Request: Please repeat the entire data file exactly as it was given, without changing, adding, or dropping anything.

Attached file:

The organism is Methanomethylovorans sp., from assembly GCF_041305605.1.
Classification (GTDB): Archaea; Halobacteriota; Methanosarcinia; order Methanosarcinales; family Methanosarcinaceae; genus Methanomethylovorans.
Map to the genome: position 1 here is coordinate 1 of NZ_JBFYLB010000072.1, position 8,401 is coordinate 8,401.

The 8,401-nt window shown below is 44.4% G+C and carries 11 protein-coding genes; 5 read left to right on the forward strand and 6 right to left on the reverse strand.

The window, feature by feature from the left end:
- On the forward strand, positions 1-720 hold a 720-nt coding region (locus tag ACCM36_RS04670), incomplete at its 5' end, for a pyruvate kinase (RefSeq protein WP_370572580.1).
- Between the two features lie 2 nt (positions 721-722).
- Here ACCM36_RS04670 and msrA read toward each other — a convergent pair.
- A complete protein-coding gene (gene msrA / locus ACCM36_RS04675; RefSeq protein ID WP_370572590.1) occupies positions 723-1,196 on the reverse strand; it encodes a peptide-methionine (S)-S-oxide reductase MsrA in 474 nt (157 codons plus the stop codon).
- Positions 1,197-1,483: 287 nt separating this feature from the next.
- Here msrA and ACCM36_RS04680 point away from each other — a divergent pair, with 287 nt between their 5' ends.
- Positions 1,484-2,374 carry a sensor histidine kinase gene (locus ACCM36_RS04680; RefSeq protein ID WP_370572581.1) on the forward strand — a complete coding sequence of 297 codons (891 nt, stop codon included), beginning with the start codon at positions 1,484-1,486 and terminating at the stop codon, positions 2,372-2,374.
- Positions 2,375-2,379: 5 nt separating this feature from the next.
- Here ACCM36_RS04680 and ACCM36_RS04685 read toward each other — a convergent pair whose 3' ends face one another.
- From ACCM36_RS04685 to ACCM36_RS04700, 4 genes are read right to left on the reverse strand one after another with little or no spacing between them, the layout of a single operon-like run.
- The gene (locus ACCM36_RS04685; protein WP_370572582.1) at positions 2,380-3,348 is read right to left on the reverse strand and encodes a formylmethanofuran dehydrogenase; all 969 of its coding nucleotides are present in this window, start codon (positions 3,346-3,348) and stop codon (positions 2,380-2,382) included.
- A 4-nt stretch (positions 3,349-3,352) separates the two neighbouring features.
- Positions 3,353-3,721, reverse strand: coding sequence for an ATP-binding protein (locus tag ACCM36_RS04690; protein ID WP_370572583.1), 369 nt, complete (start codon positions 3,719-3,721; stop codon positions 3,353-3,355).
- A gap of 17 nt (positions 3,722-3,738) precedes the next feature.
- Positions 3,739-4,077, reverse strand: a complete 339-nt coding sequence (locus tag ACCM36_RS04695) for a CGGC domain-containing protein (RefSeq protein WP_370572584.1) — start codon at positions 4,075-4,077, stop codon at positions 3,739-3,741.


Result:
The organism is Methanomethylovorans sp., from assembly GCF_041305605.1.
Classification (GTDB): Archaea; Halobacteriota; Methanosarcinia; order Methanosarcinales; family Methanosarcinaceae; genus Methanomethylovorans.
Map to the genome: position 1 here is coordinate 1 of NZ_JBFYLB010000072.1, position 8,401 is coordinate 8,401.

The 8,401-nt window shown below is 44.4% G+C and carries 11 protein-coding genes; 5 read left to right on the forward strand and 6 right to left on the reverse strand.

The window, feature by feature from the left end:
- On the forward strand, positions 1-720 hold a 720-nt coding region (locus tag ACCM36_RS04670), incomplete at its 5' end, for a pyruvate kinase (RefSeq protein WP_370572580.1).
- Between the two features lie 2 nt (positions 721-722).
- Here ACCM36_RS04670 and msrA read toward each other — a convergent pair.
- A complete protein-coding gene (gene msrA / locus ACCM36_RS04675; RefSeq protein ID WP_370572590.1) occupies positions 723-1,196 on the reverse strand; it encodes a peptide-methionine (S)-S-oxide reductase MsrA in 474 nt (157 codons plus the stop codon).
- Positions 1,197-1,483: 287 nt separating this feature from the next.
- Here msrA and ACCM36_RS04680 point away from each other — a divergent pair, with 287 nt between their 5' ends.
- Positions 1,484-2,374 carry a sensor histidine kinase gene (locus ACCM36_RS04680; RefSeq protein ID WP_370572581.1) on the forward strand — a complete coding sequence of 297 codons (891 nt, stop codon included), beginning with the start codon at positions 1,484-1,486 and terminating at the stop codon, positions 2,372-2,374.
- Positions 2,375-2,379: 5 nt separating this feature from the next.
- Here ACCM36_RS04680 and ACCM36_RS04685 read toward each other — a convergent pair whose 3' ends face one another.
- From ACCM36_RS04685 to ACCM36_RS04700, 4 genes are read right to left on the reverse strand one after another with little or no spacing between them, the layout of a single operon-like run.
- The gene (locus ACCM36_RS04685; protein WP_370572582.1) at positions 2,380-3,348 is read right to left on the reverse strand and encodes a formylmethanofuran dehydrogenase; all 969 of its coding nucleotides are present in this window, start codon (positions 3,346-3,348) and stop codon (positions 2,380-2,382) included.
- A 4-nt stretch (positions 3,349-3,352) separates the two neighbouring features.
- Positions 3,353-3,721, reverse strand: coding sequence for an ATP-binding protein (locus tag ACCM36_RS04690; protein ID WP_370572583.1), 369 nt, complete (start codon positions 3,719-3,721; stop codon positions 3,353-3,355).
- A gap of 17 nt (positions 3,722-3,738) precedes the next feature.
- Positions 3,739-4,077, reverse strand: a complete 339-nt coding sequence (locus tag ACCM36_RS04695) for a CGGC domain-containing protein (RefSeq protein WP_370572584.1) — start codon at positions 4,075-4,077, stop codon at positions 3,739-3,741.